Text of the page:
Scientists have developed a novel camera system which can see around the corner without using a mirror.
Using diffusely reflected light, it reconstructs the shape of objects outside of the field of view.
A laser shines on the wall; a camera watches the scene. Nothing more than white ingrain wallpaper with a bright spot of light can be seen through the lens.
A computer records these initially unremarkable images and as the data is processed further, little by little, the outlines of an object appear on a screen.
“Yet, this object is behind a partition and the camera cannot possibly have seen it – we have apparently looked around the corner,” researchers said.
“This is an actual reconstruction from diffusely scattered light. Our camera, combined with a mathematical procedure, enables us to virtually transform this wall into a mirror,” said Professor Matthias B Hullin from the Institute of Computer Science II at the University of Bonn in Germany.
The laser dot on the wall is by itself a source of scattered light, which serves as the crucial source of information. Some of this light, in a roundabout way, falls back onto the wall and finally into the camera.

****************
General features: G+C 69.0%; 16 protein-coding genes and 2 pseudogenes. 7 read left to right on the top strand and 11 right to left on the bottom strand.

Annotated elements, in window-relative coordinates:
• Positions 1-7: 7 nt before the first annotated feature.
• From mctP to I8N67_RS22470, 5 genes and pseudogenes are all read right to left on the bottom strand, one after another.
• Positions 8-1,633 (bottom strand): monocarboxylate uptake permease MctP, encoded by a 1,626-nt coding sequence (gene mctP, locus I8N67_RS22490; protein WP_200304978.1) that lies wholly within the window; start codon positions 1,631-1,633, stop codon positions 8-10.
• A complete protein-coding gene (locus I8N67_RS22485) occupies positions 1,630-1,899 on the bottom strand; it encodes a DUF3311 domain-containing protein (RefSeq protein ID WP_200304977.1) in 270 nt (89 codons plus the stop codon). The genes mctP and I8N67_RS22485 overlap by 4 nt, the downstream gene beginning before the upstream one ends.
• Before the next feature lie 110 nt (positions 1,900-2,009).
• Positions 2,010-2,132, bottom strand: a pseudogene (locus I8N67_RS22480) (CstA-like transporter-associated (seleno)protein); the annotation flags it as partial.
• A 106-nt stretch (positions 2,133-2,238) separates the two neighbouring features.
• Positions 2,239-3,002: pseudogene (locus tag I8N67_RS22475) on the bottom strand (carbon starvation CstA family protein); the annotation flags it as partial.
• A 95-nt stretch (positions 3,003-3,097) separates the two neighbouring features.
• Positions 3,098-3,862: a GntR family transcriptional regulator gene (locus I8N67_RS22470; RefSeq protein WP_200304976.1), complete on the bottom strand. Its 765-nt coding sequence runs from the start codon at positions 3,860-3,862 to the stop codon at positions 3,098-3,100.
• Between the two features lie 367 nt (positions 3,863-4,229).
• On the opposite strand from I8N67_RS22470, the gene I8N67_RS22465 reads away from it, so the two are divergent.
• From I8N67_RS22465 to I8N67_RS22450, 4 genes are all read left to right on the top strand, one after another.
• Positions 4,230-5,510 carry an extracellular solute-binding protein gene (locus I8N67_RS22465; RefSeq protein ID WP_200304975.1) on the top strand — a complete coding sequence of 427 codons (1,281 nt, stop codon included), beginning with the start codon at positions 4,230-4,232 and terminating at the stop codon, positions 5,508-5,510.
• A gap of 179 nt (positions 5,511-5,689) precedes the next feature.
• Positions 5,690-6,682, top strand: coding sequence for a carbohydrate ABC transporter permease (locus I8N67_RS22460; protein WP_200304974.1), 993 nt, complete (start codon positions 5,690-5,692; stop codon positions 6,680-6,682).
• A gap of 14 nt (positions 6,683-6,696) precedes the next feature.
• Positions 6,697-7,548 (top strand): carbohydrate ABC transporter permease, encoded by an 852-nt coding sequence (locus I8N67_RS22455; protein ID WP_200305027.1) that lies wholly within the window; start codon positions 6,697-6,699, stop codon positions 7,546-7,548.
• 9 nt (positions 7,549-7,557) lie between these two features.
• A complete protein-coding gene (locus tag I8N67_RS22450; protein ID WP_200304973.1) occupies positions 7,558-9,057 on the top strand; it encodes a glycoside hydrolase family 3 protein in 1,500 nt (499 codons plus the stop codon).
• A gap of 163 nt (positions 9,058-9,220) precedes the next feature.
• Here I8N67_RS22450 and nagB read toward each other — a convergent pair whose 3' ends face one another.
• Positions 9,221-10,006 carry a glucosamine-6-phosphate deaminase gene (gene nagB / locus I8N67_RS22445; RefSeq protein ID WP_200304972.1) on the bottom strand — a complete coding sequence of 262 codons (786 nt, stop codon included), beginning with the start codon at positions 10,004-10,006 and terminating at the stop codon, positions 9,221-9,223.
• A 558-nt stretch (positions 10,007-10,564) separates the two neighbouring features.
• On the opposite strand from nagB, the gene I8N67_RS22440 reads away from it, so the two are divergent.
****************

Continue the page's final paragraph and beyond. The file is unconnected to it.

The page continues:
“We are recording a kind of light echo, that is, time-resolved data, from which we can reconstruct the object. Part of the light has also come into contact with the unknown object and it thus brings valuable information with it about its shape and appearance,” said Hullin.
To be able to measure such echoes, a special camera system is required which Hullin has developed together with his colleagues at the University of British Columbia in Vancouver, Canada.
In contrast to conventional cameras, it records not just the direction from which the light is coming but also how long it took the light to get from the source to the camera.
The technical complexity for this is comparatively low – suitable image sensors came onto the mass market long ago.
They are mainly found in depth image cameras as they are used, for instance, as video game controllers or for range measurements in the automotive field. The actual challenge is to elicit the desired information from such time-of-flight measurements.